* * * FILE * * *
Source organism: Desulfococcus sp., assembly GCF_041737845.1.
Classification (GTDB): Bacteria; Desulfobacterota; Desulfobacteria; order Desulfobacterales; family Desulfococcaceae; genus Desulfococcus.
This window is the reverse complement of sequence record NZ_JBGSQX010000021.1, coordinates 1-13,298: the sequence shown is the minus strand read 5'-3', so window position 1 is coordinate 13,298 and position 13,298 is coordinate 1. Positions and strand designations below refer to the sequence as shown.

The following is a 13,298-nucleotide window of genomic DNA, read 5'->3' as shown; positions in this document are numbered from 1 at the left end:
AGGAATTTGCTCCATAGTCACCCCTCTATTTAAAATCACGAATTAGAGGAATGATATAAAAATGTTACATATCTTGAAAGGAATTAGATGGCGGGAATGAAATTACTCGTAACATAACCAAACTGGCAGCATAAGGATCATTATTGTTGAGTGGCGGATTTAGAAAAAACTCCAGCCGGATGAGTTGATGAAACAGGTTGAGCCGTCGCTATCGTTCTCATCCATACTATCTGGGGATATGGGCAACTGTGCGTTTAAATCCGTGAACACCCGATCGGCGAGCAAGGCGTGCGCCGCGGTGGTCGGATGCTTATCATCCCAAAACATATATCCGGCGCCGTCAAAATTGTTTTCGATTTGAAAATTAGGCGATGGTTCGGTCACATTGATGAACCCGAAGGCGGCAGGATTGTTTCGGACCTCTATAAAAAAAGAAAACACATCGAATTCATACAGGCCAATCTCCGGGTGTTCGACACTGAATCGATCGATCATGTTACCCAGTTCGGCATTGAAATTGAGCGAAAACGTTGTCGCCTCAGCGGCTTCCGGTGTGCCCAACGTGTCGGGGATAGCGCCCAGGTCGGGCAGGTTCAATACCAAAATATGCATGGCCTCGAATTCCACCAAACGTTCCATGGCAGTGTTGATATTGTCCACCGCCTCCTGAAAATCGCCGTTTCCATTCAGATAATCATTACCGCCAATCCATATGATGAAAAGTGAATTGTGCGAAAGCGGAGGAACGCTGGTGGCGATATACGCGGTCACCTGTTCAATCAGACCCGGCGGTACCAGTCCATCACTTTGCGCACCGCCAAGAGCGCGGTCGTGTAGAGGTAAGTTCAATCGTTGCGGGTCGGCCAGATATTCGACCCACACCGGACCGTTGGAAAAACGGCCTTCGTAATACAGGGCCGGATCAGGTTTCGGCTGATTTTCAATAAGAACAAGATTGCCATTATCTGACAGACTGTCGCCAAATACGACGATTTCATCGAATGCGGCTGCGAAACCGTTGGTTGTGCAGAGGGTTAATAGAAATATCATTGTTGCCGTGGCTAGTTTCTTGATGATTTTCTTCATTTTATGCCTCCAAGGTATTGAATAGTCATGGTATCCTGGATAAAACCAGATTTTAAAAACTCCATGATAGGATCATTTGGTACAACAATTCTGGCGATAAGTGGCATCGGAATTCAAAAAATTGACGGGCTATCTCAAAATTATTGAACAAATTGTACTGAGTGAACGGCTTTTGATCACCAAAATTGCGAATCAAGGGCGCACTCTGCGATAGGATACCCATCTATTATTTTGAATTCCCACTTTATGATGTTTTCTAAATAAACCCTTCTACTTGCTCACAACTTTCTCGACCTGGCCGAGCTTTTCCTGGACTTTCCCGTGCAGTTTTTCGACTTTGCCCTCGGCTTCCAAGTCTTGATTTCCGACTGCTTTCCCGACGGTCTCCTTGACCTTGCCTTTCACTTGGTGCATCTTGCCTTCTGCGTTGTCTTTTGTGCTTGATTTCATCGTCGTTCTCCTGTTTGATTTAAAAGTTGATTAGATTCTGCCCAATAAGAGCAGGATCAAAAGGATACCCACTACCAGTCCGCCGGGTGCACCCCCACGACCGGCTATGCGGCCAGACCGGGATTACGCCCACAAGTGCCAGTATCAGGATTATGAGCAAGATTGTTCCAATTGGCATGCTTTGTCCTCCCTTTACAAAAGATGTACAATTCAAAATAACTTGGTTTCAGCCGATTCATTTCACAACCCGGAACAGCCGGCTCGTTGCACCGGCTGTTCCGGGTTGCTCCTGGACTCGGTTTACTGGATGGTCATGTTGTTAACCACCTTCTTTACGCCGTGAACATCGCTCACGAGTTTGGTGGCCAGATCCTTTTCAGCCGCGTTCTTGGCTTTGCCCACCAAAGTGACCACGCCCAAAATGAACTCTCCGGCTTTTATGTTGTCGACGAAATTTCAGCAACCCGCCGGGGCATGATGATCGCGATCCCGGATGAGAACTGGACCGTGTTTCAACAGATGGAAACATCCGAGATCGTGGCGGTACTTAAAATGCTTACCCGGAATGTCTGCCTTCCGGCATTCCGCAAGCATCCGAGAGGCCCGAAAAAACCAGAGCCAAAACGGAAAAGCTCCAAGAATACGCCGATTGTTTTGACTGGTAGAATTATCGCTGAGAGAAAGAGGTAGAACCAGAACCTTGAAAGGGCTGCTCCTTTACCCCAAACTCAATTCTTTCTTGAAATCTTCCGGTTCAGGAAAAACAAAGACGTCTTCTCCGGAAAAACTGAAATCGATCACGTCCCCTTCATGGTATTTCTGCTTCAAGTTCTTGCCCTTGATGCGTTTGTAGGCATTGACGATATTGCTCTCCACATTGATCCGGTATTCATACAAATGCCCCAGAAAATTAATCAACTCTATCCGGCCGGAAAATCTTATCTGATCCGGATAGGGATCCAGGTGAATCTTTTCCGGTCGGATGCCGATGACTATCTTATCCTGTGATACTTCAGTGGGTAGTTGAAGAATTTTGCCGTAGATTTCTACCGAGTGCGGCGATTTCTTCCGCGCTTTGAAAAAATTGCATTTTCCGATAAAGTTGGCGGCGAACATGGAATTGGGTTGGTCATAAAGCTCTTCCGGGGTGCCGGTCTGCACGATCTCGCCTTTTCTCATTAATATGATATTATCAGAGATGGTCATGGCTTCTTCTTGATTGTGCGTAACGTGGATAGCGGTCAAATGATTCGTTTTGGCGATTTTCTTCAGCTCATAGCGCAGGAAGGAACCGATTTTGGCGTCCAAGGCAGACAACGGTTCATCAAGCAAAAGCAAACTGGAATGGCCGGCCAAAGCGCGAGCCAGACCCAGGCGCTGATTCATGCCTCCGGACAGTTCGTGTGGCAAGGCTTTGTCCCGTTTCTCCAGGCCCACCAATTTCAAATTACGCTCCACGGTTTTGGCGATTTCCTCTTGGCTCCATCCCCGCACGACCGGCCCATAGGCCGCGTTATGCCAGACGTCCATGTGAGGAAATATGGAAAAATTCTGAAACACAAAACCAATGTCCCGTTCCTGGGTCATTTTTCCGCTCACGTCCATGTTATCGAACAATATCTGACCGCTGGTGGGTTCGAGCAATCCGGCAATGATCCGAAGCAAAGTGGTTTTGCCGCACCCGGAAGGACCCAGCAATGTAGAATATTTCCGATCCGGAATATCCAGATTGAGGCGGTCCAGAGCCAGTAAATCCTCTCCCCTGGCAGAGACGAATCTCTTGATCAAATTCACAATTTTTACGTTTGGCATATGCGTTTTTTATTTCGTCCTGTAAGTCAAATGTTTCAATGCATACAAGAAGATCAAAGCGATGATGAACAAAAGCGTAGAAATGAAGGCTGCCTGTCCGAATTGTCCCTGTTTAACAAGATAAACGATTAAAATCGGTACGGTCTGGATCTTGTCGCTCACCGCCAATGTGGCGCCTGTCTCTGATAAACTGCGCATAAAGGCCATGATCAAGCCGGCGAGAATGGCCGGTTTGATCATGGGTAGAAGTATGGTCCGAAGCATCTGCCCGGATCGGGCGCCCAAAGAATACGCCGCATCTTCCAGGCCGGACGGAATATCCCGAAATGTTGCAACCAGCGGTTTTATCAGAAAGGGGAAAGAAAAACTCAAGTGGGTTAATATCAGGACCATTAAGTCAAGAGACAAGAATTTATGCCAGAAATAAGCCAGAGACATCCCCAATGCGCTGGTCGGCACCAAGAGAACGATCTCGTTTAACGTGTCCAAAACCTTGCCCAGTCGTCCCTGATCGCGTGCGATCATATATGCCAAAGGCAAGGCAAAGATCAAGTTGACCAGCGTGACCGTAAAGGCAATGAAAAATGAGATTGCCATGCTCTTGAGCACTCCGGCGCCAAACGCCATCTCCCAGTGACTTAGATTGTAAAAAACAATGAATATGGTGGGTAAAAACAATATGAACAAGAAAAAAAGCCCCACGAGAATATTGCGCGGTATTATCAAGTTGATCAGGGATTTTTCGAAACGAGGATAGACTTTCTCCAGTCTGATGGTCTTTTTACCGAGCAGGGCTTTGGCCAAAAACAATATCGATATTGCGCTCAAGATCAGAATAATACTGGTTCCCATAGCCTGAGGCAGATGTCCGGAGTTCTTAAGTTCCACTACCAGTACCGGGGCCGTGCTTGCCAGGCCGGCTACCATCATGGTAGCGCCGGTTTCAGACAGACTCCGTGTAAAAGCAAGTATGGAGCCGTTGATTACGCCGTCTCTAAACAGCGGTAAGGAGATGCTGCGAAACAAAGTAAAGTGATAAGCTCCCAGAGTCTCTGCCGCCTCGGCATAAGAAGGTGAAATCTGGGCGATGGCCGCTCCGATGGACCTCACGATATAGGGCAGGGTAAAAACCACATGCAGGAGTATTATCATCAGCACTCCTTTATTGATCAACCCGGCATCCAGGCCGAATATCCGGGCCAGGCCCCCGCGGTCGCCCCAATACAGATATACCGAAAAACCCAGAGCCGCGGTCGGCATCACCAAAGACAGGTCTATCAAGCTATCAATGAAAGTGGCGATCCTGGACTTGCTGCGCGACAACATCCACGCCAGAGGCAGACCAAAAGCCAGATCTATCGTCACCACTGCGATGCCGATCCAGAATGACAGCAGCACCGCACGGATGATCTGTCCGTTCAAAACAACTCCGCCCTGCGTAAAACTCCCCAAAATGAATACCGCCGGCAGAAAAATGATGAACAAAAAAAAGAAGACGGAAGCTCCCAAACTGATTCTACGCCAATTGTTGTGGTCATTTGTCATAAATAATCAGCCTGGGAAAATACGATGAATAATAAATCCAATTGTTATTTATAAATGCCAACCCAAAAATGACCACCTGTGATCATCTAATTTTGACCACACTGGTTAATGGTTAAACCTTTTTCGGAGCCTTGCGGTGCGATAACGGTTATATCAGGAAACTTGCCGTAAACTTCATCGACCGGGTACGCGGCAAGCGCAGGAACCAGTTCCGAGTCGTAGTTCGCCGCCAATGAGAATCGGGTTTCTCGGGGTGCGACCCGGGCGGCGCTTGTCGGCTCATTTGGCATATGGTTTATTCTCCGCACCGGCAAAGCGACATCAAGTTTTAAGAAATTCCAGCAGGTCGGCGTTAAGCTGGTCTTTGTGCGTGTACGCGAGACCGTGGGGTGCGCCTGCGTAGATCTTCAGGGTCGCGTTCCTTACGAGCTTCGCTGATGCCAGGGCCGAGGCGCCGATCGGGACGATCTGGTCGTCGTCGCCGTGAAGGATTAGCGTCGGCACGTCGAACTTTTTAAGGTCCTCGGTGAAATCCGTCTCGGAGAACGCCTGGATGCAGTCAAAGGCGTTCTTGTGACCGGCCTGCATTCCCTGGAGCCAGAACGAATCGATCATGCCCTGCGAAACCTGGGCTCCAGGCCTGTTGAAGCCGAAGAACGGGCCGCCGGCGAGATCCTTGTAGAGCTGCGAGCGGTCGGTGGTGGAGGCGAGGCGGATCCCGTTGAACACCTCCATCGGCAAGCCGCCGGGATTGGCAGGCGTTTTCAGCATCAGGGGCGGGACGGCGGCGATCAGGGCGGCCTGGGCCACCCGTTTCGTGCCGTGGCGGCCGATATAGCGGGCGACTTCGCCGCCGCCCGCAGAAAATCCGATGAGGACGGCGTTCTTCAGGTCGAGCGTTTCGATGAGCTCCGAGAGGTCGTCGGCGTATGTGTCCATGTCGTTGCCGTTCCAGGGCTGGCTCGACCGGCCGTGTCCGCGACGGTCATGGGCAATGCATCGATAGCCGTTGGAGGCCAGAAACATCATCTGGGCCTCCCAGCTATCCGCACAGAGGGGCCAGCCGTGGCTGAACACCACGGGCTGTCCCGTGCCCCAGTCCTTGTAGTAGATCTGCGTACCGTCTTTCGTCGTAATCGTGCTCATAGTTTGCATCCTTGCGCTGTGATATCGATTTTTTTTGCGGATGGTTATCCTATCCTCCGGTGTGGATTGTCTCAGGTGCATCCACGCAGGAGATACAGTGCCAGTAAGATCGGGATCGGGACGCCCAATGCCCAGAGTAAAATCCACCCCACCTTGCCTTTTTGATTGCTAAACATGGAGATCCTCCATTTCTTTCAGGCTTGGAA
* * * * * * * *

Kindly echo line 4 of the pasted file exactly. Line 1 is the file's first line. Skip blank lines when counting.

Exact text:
The following is a 13,298-nucleotide window of genomic DNA, read 5'->3' as shown; positions in this document are numbered from 1 at the left end: